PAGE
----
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frequently take their rise from the sea. According to the description of the structure of the earth before given, any combustible stratum must lie at greater depths in places under the ocean than elsewhere; hence far more extensive fires may subsist there than where the quantity of matter over them is less; for any vapour raised from such fires, having both a stronger roof over it, and being pressed by a greater weight, beside the additional weight of the water, will not only be less at liberty to expand itself, and consequently of less bulk, but it will also be easily driven away towards the parts round about, where the superincumbent matter is less, and therefore lighter. On the other hand, any vapour raised from fires, where the superincumbent matter is lighter, finding a weaker roof over it, and being not so easily driven away under strata that are thicker and heavier, will be very apt to break through, and open a mouth to a volcano; and it must necessarily do this long before the fires can have spread themselves sufficiently to be nearly equal to those which may subsist in places that lie deeper. All this seems to be greatly confirmed by the situation of volcanos, which are almost always found on the tops of mountains, and those often some of the highest in the world.
If then the largest fires are to be supposed to subsist under the ocean, it is no wonder that the most extensive earthquakes should take their rise from thence: the great earthquake of Lisbon has been shown to have done so; and that the cause of it was also at a greater depth than that of many others, appears from the greater velocity with which it was propagated.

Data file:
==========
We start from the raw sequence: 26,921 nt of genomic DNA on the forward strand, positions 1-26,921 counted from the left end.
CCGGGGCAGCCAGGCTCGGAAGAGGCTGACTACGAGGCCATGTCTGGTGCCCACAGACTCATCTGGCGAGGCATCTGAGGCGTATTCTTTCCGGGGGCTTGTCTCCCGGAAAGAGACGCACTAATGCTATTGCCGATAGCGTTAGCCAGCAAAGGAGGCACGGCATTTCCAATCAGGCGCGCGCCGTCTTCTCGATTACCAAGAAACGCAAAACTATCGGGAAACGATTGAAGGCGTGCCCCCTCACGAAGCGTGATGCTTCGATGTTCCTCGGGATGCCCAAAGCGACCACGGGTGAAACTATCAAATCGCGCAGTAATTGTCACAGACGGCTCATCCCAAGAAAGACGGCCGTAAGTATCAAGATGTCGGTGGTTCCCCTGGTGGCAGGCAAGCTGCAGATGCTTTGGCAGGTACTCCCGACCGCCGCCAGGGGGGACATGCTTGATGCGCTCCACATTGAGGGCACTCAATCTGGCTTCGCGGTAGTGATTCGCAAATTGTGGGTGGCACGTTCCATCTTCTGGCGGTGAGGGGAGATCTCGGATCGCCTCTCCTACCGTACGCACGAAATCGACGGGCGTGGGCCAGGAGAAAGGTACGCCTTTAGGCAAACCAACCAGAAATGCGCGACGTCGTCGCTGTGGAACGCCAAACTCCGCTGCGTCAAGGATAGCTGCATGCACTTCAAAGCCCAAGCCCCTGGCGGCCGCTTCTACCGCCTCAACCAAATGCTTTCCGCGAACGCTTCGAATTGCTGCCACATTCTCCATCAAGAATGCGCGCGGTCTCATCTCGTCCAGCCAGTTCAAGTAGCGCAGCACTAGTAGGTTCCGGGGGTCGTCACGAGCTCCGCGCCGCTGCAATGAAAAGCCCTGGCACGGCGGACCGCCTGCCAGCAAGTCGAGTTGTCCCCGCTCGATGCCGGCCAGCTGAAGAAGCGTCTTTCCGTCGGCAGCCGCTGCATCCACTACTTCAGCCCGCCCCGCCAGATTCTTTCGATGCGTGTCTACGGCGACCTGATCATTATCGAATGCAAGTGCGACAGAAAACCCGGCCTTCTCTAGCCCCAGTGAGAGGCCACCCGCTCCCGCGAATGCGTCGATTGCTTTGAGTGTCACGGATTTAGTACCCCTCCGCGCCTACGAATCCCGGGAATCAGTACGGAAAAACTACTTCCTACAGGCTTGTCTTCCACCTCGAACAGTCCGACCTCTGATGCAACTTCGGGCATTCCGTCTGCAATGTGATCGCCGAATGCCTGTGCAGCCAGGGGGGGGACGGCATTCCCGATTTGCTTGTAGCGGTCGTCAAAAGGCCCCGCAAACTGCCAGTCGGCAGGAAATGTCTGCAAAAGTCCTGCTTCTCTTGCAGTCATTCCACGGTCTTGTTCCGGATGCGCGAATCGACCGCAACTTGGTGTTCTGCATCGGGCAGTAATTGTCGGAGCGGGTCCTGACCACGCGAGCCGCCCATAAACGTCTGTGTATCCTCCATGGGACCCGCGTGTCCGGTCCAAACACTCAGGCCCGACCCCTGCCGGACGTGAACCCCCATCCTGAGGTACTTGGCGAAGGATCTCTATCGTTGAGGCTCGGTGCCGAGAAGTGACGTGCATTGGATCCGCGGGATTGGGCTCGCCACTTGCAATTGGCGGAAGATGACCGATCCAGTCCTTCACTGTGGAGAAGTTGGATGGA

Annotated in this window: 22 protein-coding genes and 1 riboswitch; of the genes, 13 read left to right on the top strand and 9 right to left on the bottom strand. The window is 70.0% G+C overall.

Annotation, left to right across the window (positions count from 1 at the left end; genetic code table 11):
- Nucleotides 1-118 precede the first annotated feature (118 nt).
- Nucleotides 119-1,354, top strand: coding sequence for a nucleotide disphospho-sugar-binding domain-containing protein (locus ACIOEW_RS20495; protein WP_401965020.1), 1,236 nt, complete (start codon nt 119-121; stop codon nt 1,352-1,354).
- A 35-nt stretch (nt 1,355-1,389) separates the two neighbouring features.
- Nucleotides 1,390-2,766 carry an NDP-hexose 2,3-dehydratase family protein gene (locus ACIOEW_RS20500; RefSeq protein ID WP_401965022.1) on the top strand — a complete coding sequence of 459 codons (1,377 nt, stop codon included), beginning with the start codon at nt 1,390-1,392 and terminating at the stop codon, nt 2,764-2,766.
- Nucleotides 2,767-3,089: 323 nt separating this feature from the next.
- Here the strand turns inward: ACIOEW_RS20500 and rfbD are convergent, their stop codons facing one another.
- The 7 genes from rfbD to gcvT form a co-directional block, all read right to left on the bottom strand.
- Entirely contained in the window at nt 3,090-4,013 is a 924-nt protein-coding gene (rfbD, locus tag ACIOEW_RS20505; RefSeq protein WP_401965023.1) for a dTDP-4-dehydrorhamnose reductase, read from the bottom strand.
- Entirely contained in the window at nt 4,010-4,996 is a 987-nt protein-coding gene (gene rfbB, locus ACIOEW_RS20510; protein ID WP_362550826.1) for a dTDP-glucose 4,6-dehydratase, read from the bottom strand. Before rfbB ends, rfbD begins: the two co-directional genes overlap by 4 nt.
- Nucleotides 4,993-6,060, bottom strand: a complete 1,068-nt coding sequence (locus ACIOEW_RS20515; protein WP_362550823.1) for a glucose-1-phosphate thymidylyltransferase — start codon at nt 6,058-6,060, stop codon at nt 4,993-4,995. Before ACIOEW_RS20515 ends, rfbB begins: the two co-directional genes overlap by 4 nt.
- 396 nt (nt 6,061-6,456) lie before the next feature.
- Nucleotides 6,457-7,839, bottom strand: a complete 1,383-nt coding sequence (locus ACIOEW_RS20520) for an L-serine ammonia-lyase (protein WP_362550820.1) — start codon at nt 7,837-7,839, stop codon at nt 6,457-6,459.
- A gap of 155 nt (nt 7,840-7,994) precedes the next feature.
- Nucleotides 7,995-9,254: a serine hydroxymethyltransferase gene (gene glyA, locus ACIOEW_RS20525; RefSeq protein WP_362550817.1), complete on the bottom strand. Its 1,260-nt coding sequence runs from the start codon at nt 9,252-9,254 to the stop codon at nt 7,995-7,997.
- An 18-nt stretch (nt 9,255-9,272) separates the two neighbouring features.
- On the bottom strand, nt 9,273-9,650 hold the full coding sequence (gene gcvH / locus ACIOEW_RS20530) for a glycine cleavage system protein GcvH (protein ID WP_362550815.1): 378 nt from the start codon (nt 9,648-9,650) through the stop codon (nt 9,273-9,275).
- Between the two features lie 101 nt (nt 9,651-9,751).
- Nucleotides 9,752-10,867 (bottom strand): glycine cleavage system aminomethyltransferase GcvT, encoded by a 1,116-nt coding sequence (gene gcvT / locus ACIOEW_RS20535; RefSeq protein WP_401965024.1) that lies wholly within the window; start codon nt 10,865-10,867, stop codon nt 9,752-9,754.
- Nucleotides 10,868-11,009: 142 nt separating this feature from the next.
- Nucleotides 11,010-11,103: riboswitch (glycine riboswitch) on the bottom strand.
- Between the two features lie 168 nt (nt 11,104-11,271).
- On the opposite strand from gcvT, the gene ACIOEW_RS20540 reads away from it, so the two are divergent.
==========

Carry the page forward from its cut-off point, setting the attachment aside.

The great earthquake that destroyed Lima and Callao, in 1746, seems also to have come from the sea; for several of the ports on the coast were overwhelmed by a great wave, which did not arrive till 4 or 5 minutes after the earthquake began, and which was preceded by a retreat of the waters as well as that at Lisbon. Against this it may perhaps be alleged, that there were 4 volcanos broke out suddenly in the neighbouring mountains, when this earthquake happened, and that the fires of these might be the occasion of it. This however is not very probable; for, to omit the argument of the wave and previous retreat of the waters, already mentioned, it is not very likely that more than one fire was concerned: besides, the vapour, opening itself a passage at these places, could not well be supposed, if it took its rise from thence, to spread itself far; especially towards the sea, where it is manifest that the strata over it were of great thickness, as appears from the great velocity with which the earthquake was propagated there; the shocks also continued with equal, or nearly equal, violence, for some months after the openings were made; whereas, if these fires had been the cause of them, they must immediately have ceased on the fires finding a vent, as it has happened in other cases. It is therefore much more probable that a very large quantity of vapour, taking its rise from some far